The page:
This article also appeared on The Huffington Post.
When Walter Cronkite was on for 20 minutes a night, focusing on unsubstantiated rumor was a luxury news television couldn’t afford. Now, the need to fill up space and keep audiences tuned in and ratings high has elevated speculation and spicy headlines to the status of “news” and television creates as much of it as it reports.
Daniel Boorstin, way back in the sixties, predicted this turn. Mass media, he warned, generates “pseudo-events.” A pseudo-event is something that acquires its reality not because it is accurate, but simply because the media has reported it, repeated it, exaggerated it, re-played it, made a mantra of it. A classic early example is Richard Jewell, who was wrongly accused of being the pipe bomber at the Atlanta Olympics in 1996. All we heard about for weeks was the duct tape found under his bed. No real evidence against him existed and he was ultimately exonerated, but that duct tape was made into such a compelling detail that many people today still think he was the bomber.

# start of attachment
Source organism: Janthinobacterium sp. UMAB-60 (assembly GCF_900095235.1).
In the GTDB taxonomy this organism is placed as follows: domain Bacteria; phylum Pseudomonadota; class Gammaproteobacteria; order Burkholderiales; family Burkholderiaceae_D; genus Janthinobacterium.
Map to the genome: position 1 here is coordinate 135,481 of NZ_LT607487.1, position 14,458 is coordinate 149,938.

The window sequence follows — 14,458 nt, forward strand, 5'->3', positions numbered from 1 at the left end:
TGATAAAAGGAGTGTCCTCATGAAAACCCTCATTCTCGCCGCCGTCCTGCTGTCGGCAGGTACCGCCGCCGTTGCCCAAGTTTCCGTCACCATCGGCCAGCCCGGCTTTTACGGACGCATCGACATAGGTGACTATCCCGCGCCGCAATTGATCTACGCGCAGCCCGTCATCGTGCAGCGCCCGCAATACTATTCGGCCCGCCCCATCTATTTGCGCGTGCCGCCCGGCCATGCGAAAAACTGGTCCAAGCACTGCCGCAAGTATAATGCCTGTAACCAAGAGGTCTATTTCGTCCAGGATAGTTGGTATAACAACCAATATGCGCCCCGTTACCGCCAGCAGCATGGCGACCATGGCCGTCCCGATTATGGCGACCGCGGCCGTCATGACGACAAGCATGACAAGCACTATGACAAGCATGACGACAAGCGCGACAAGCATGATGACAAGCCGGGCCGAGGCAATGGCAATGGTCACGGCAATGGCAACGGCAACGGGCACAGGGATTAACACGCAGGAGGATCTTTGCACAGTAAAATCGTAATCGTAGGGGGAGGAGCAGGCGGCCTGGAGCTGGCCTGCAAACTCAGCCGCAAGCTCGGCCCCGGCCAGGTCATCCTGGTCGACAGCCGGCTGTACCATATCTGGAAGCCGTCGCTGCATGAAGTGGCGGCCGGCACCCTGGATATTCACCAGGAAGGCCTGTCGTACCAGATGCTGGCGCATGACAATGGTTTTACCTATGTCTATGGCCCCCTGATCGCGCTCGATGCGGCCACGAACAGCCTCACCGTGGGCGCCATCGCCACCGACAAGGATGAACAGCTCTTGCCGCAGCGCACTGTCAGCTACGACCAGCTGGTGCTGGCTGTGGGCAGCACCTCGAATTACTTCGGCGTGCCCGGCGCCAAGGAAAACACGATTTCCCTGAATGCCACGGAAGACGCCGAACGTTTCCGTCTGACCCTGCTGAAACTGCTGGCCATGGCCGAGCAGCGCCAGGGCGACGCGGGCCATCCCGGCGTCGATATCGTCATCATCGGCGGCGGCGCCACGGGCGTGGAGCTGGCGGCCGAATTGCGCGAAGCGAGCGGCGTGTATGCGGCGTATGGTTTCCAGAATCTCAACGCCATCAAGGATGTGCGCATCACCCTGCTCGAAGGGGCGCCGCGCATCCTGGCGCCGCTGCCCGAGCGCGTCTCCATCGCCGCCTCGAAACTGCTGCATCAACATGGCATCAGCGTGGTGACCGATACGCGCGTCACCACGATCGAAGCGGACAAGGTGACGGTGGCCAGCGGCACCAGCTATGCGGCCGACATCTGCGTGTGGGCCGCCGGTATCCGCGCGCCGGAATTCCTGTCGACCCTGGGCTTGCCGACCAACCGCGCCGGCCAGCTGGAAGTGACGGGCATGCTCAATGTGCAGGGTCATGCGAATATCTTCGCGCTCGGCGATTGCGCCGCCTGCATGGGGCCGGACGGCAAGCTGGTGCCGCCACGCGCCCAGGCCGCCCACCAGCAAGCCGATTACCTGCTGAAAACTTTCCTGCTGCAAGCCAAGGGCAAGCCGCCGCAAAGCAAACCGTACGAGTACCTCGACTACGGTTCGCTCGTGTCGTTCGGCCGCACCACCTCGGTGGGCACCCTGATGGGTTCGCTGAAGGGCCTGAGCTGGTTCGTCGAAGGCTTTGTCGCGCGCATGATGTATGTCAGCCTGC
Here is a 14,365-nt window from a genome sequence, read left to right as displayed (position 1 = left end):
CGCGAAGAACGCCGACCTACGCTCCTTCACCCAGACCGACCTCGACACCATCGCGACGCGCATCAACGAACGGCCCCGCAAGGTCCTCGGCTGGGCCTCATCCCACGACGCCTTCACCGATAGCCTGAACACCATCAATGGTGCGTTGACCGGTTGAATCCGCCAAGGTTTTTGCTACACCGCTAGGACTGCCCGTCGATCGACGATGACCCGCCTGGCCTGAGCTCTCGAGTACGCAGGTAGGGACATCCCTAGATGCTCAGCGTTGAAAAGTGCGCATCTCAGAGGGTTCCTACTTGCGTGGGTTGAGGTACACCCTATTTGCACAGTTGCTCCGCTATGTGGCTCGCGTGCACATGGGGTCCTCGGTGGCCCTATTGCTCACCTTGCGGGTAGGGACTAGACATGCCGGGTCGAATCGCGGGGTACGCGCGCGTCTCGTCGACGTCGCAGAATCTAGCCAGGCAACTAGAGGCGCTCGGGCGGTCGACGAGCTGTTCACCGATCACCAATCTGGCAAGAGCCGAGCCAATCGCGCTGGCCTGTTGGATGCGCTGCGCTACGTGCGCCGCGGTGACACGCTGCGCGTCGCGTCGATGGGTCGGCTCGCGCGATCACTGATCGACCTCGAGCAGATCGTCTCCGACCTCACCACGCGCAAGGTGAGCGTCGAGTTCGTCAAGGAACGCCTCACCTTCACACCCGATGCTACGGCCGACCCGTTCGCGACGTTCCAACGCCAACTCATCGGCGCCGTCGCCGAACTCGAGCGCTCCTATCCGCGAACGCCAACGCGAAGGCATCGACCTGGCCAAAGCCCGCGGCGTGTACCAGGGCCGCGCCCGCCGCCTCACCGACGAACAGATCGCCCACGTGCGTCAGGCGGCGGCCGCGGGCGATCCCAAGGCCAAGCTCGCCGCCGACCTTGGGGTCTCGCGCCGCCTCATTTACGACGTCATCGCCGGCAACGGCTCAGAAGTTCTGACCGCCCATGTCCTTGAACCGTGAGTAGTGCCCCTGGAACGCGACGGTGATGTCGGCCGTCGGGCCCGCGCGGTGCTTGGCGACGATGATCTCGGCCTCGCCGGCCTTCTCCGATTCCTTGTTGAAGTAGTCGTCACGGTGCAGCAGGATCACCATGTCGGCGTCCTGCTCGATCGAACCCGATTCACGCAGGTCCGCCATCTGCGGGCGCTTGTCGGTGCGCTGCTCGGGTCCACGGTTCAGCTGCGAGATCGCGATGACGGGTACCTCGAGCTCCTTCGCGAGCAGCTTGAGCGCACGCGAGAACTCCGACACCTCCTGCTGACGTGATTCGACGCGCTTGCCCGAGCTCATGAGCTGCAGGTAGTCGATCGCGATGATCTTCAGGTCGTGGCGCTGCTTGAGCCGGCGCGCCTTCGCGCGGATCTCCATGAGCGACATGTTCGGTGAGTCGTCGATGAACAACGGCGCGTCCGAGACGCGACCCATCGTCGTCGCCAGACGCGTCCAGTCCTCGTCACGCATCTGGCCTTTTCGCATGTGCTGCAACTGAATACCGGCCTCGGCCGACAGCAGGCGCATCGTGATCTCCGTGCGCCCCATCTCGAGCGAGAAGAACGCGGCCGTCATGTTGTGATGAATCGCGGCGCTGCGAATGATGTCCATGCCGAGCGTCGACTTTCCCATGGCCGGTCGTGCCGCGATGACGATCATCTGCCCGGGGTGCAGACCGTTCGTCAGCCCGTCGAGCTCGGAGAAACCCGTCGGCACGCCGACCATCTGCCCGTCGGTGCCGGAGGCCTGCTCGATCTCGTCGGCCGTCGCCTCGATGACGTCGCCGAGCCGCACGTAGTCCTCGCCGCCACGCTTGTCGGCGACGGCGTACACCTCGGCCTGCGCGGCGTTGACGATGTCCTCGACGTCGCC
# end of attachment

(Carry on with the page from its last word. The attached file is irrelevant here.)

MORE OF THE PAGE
Today, the pseudo-event rules the air-waves, especially on the rolling news channels where leaks, poll results, gaffes, “optics” and concocted “scandals” are immediately turned into high-voltage headlines and endlessly repeated, organizing people’s perceptions into yet-to-be-analyzed “narratives” of dubious factual status.